|A lack of available trains has wheat piled up on the ground at the Cargill facility in Byers, CO.|
(Karl Gehring, The Denver Post)
Electric utilities in Colorado have watched their coal supplies drop in recent months because of clogged capacity on the nation's rail lines. The congestion's biggest impact so far is on coal transport, but other commodities such as oil, grain, and manufactured goods also are experiencing shipping delays. Federal regulators and grain shippers are particularly concerned about capacity constraints as this year's wheat harvest is piling up at shipping terminals.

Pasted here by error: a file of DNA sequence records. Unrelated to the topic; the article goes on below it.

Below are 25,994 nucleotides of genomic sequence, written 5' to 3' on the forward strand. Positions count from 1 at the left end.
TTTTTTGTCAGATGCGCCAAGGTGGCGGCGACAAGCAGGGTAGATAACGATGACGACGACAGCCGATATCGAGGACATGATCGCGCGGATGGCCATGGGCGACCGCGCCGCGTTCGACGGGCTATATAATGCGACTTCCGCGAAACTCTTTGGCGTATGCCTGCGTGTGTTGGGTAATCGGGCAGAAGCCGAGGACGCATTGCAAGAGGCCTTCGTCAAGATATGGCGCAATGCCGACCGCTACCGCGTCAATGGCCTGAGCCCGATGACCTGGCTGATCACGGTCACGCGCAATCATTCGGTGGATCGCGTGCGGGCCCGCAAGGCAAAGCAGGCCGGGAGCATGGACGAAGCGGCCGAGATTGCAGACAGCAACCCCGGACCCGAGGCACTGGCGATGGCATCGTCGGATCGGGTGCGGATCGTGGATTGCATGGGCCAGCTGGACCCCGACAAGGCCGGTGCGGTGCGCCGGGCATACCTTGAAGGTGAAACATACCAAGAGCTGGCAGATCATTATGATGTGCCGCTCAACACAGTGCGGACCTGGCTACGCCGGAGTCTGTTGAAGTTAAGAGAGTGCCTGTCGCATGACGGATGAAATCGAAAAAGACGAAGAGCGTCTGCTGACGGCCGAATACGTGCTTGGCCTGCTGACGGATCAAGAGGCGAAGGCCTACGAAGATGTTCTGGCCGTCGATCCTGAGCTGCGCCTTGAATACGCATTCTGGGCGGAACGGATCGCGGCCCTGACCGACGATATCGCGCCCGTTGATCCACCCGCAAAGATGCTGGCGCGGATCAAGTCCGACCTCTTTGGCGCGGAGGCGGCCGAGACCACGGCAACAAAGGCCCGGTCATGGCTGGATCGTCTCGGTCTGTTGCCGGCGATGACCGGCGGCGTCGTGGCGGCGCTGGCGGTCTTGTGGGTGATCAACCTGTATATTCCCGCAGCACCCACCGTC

Part of the shortage stems from a surge in domestic crude oil production, some of which is transported in rail tank cars. Analysts say other factors include an improving economy that is pushing demand for rail transportation, and the severe winter of 2013-14 that hampered rail operations.